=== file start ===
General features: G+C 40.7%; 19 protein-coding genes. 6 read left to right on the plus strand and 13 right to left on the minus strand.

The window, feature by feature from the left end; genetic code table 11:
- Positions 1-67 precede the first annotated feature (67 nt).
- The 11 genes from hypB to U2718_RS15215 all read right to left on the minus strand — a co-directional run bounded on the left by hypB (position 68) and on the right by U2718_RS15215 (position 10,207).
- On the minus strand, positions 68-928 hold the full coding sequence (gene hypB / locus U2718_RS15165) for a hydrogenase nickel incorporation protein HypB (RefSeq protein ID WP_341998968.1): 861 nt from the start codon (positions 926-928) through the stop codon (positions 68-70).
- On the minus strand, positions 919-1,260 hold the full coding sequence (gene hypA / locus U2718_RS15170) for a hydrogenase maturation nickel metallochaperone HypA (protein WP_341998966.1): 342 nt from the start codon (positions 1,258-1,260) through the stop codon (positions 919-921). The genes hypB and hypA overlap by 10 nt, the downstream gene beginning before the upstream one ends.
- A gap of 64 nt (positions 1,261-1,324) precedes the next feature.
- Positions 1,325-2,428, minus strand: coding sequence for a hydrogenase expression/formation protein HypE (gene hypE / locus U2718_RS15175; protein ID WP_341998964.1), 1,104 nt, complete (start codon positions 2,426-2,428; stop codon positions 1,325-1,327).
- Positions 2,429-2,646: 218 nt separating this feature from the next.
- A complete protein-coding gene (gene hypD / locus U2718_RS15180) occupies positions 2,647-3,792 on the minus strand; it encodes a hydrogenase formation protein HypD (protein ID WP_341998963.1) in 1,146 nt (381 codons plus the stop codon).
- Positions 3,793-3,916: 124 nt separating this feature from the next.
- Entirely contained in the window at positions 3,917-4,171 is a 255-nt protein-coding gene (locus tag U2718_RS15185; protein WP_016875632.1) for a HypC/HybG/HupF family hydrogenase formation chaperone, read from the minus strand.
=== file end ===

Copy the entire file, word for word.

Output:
General features: G+C 40.7%; 19 protein-coding genes. 6 read left to right on the plus strand and 13 right to left on the minus strand.

The window, feature by feature from the left end; genetic code table 11:
- Positions 1-67 precede the first annotated feature (67 nt).
- The 11 genes from hypB to U2718_RS15215 all read right to left on the minus strand — a co-directional run bounded on the left by hypB (position 68) and on the right by U2718_RS15215 (position 10,207).
- On the minus strand, positions 68-928 hold the full coding sequence (gene hypB / locus U2718_RS15165) for a hydrogenase nickel incorporation protein HypB (RefSeq protein ID WP_341998968.1): 861 nt from the start codon (positions 926-928) through the stop codon (positions 68-70).
- On the minus strand, positions 919-1,260 hold the full coding sequence (gene hypA / locus U2718_RS15170) for a hydrogenase maturation nickel metallochaperone HypA (protein WP_341998966.1): 342 nt from the start codon (positions 1,258-1,260) through the stop codon (positions 919-921). The genes hypB and hypA overlap by 10 nt, the downstream gene beginning before the upstream one ends.
- A gap of 64 nt (positions 1,261-1,324) precedes the next feature.
- Positions 1,325-2,428, minus strand: coding sequence for a hydrogenase expression/formation protein HypE (gene hypE / locus U2718_RS15175; protein ID WP_341998964.1), 1,104 nt, complete (start codon positions 2,426-2,428; stop codon positions 1,325-1,327).
- Positions 2,429-2,646: 218 nt separating this feature from the next.
- A complete protein-coding gene (gene hypD / locus U2718_RS15180) occupies positions 2,647-3,792 on the minus strand; it encodes a hydrogenase formation protein HypD (protein ID WP_341998963.1) in 1,146 nt (381 codons plus the stop codon).
- Positions 3,793-3,916: 124 nt separating this feature from the next.
- Entirely contained in the window at positions 3,917-4,171 is a 255-nt protein-coding gene (locus tag U2718_RS15185; protein WP_016875632.1) for a HypC/HybG/HupF family hydrogenase formation chaperone, read from the minus strand.